In Regards to Lost Reverence

Written from the National Express Coach Station in London, England

Yesterday, we attended the Evensong Service at Westminster Abbey in London.

Though we passed armed guards and wrought-iron gates, we walked in silence as we entered into the sanctuary. The only word ringing in my head was reverence. Though we were directed by tired, grumpy priests to sit in cold, metal folding chairs, we sat in silence as the masses filed in, one by one. The only word ringing in my head was reverence. Though we knelt on cold, hard concrete with our feet uncomfortably twisted beneath us, we knelt in silence as we listened to the angelic choral music fill the void. The only word ringing in my head was reverence.

Reverence.

Perhaps, it was the fact that we were in one of the most revered sanctuaries in the world. Perhaps, it was simply the sunlight spilling in from the towering windows and reflecting off of the gold-plated figurines. However, I think that it was the all-to-obvious fact that we have lost - abandoned, rather - a great deal of reverence.

After the service, as we walked through St. James Park, I found that I couldn't even define reverence. But the feeling... I knew what it was. The priest prayed and the entire time I was thinking of how much it reminded me of the prayers of the tax collector... and how much my own reminded me of the Pharisee. Humility set the tone for his intercessions. How irreverently I pray.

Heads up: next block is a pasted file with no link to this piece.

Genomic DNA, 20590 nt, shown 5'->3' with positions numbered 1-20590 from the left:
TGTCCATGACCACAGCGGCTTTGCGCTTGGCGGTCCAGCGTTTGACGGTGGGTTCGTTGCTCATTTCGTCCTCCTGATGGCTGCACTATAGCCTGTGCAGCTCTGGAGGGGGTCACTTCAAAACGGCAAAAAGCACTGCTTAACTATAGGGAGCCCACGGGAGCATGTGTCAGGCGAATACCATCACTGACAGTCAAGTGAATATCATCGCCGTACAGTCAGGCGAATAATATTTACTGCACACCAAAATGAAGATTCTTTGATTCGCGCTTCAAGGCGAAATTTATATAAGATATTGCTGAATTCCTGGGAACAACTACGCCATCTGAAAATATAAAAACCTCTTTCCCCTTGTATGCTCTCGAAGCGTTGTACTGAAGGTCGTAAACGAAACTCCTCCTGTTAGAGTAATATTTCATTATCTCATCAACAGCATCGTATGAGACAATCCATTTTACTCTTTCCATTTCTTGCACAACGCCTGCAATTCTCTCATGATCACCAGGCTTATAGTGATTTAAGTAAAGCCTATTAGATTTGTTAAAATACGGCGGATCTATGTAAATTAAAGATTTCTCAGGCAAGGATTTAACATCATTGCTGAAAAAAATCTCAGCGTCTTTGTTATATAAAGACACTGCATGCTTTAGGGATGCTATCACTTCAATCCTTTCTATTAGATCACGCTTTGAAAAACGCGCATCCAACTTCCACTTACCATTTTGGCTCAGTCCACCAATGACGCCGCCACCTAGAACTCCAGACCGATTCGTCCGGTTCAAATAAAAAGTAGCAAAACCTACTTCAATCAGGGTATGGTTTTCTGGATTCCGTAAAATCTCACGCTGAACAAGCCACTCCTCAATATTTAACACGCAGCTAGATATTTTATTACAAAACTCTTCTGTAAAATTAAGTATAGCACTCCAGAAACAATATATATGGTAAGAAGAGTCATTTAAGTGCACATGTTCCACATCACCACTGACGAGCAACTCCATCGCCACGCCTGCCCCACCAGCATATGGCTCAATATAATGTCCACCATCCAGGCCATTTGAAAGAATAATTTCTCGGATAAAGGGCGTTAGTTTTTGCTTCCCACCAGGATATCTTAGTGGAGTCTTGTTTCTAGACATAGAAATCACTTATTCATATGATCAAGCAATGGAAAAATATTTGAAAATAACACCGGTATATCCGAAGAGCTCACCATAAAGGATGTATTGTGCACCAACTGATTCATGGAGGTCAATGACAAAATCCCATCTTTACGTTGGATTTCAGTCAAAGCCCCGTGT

Another priest read passages from the Old and New Testaments concerning Moses. He read of God's glory radiating from the face of Moses as he descended the mountain in Exodus and how he placed a veil over his face to shield it from the people. He read out of 2 Corinthians of our unveiled transformation from one degree of glory to another. He read... and that was it. No translation, no interpretation, no explanation. Simply Scripture. And I was reminded, then, of the power of the Word of God, isolated from man's twisted tongues. How irreverent are we who diligently memorize and quote Piper and Lewis as though their words were from the mouth of the Most High.

The hour - all-together too short a time - was one of the most "Spiritual" experiences that I have had in a while. Not because it had a passion-filled worship service or interesting preaching - it had neither. But it set a tone for our hearts that gave them a reason to worship. Bound by our wonder and awe.  Silenced in our reverence.